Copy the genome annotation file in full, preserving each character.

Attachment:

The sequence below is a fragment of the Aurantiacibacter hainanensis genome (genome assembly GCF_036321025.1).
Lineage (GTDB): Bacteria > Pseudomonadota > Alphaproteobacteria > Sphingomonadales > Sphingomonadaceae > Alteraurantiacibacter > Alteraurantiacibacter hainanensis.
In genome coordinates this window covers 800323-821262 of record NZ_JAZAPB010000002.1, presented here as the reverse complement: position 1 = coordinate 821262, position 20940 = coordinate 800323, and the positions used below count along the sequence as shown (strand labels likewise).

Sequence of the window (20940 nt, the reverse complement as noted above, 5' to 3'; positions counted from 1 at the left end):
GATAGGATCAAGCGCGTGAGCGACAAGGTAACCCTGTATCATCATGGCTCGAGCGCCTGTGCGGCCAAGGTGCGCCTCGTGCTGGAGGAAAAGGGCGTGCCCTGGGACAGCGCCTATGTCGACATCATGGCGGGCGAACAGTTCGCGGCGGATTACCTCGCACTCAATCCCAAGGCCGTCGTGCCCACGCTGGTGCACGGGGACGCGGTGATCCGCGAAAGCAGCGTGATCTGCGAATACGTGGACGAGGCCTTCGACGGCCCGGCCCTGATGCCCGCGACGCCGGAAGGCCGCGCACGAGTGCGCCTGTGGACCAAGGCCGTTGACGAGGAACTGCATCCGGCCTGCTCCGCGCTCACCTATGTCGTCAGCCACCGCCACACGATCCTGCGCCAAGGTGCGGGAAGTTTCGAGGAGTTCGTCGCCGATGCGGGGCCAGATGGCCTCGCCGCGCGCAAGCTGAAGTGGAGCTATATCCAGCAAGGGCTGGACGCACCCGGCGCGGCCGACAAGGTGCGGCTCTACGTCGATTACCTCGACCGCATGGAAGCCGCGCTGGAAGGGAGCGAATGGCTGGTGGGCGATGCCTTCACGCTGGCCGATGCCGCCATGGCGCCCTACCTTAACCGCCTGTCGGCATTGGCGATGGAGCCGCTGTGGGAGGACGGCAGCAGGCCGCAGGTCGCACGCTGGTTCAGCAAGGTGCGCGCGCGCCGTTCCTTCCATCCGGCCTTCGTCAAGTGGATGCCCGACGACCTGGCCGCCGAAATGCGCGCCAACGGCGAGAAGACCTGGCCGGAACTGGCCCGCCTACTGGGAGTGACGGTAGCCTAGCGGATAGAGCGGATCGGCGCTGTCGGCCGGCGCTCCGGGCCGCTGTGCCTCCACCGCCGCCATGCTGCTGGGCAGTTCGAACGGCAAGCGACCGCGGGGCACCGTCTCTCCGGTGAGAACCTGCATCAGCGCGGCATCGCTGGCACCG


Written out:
The sequence below is a fragment of the Aurantiacibacter hainanensis genome (genome assembly GCF_036321025.1).
Lineage (GTDB): Bacteria > Pseudomonadota > Alphaproteobacteria > Sphingomonadales > Sphingomonadaceae > Alteraurantiacibacter > Alteraurantiacibacter hainanensis.
In genome coordinates this window covers 800323-821262 of record NZ_JAZAPB010000002.1, presented here as the reverse complement: position 1 = coordinate 821262, position 20940 = coordinate 800323, and the positions used below count along the sequence as shown (strand labels likewise).

Sequence of the window (20940 nt, the reverse complement as noted above, 5' to 3'; positions counted from 1 at the left end):
GATAGGATCAAGCGCGTGAGCGACAAGGTAACCCTGTATCATCATGGCTCGAGCGCCTGTGCGGCCAAGGTGCGCCTCGTGCTGGAGGAAAAGGGCGTGCCCTGGGACAGCGCCTATGTCGACATCATGGCGGGCGAACAGTTCGCGGCGGATTACCTCGCACTCAATCCCAAGGCCGTCGTGCCCACGCTGGTGCACGGGGACGCGGTGATCCGCGAAAGCAGCGTGATCTGCGAATACGTGGACGAGGCCTTCGACGGCCCGGCCCTGATGCCCGCGACGCCGGAAGGCCGCGCACGAGTGCGCCTGTGGACCAAGGCCGTTGACGAGGAACTGCATCCGGCCTGCTCCGCGCTCACCTATGTCGTCAGCCACCGCCACACGATCCTGCGCCAAGGTGCGGGAAGTTTCGAGGAGTTCGTCGCCGATGCGGGGCCAGATGGCCTCGCCGCGCGCAAGCTGAAGTGGAGCTATATCCAGCAAGGGCTGGACGCACCCGGCGCGGCCGACAAGGTGCGGCTCTACGTCGATTACCTCGACCGCATGGAAGCCGCGCTGGAAGGGAGCGAATGGCTGGTGGGCGATGCCTTCACGCTGGCCGATGCCGCCATGGCGCCCTACCTTAACCGCCTGTCGGCATTGGCGATGGAGCCGCTGTGGGAGGACGGCAGCAGGCCGCAGGTCGCACGCTGGTTCAGCAAGGTGCGCGCGCGCCGTTCCTTCCATCCGGCCTTCGTCAAGTGGATGCCCGACGACCTGGCCGCCGAAATGCGCGCCAACGGCGAGAAGACCTGGCCGGAACTGGCCCGCCTACTGGGAGTGACGGTAGCCTAGCGGATAGAGCGGATCGGCGCTGTCGGCCGGCGCTCCGGGCCGCTGTGCCTCCACCGCCGCCATGCTGCTGGGCAGTTCGAACGGCAAGCGACCGCGGGGCACCGTCTCTCCGGTGAGAACCTGCATCAGCGCGGCATCGCTGGCACCG